ATHENS, Ga. — It may only be Western Carolina this week, but Vince Vance believes performing well in Saturday's game will be crucial for him.
The sophomore offensive tackle played sparingly in Georgia's first two games, but he stands to see more playing time on Saturday. If he acquits himself well, even against the Division I-AA Catamounts, he may see the field more frequently in the near future.
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"We feel like Vince is getting closer to earning more playing time regardless," Georgia coach Mark Richt said. "Vince did a nice job (against South Carolina)."
The 6-foot-8 junior college transfer was injured in his first spring in Athens and lost the race for the starting left tackle spot to Trinton Sturdivant. The true freshman has done a passable job thus far, Richt said, but has also had a handful of missed assignments.
Meanwhile, Vance fared well in the series he played last week, grading out at 80 percent.
He understands that not practicing hard enough has cost him playing time, but is attempting to change that this week.
"Really, it's all up to me — how I practice," said Vance, who is working solely at left tackle in practice. "Every coach says how you practice is how you play and when the coaches put me in, I just want to be ready."
Vance's situation is similar to that of several Bulldogs angling for increased playing time as the year wears on. Richt identified Georgia's young tight ends and safety Quintin Banks in that group, as well as a pair of Vance's offensive line mates — Clint Boling and possibly Kiante Tripp.
A versatile true freshman, Boling is actually Georgia's top backup at both right guard and right tackle. He has appeared in both of the Bulldogs' first two games and should see considerable playing time against Western Carolina.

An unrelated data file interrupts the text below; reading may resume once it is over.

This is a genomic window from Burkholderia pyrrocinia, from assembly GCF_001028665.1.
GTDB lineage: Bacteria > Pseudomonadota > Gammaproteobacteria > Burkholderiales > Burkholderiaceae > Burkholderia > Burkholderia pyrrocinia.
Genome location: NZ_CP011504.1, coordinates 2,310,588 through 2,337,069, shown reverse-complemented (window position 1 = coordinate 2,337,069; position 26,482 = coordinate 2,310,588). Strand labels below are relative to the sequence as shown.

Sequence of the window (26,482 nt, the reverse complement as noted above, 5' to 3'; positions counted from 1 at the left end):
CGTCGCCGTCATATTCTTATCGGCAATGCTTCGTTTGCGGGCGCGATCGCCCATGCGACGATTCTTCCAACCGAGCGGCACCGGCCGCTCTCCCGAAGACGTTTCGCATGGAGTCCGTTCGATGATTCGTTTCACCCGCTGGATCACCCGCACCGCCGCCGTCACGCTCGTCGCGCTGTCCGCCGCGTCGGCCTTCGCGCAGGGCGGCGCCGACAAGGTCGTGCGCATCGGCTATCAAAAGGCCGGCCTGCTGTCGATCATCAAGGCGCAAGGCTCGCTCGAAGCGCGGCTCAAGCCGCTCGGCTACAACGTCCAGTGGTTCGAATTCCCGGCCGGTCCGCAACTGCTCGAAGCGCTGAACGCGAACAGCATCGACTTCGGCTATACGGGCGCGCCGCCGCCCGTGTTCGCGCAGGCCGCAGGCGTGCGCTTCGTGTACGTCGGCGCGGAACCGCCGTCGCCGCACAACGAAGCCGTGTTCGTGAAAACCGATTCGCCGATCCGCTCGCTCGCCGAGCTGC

"I think he deserves probably a little bit more of a rotation," Richt said. "Regardless of who you're gonna play next, I think those guys have earned that. Anybody else across that front line right now is still kind of up in the air."
But when asked about Tripp, Richt included him as someone he'd like to see more of this week. The 6-foot-6 redshirt freshman has been an offensive tackle for only about a month after spending his first year in Athens at defensive end.
He played the position in high school and his coaches complimented him early on for the way he picked it back up when he made the switch in mid-August. His build is still closer to that of a defensive end, somewhat less than his coaches would like for him to play offensive line, but Richt said he still may get his chance.
"You've got a guy that weighed in the 265 range or so and all of a sudden he's a bit small for the position we're asking him to play," Richt said. "But it would be great to get him an opportunity."
Playing well against a clearly inferior opponent can only prove so much for one of the developing players. But game reps are harder to come by for unproven players in big games.
If one of the candidates for increased playing time performs well on Saturday, perhaps his name will be closer to the front of his coach's mind when a more dangerous opponent is on the opposite sideline.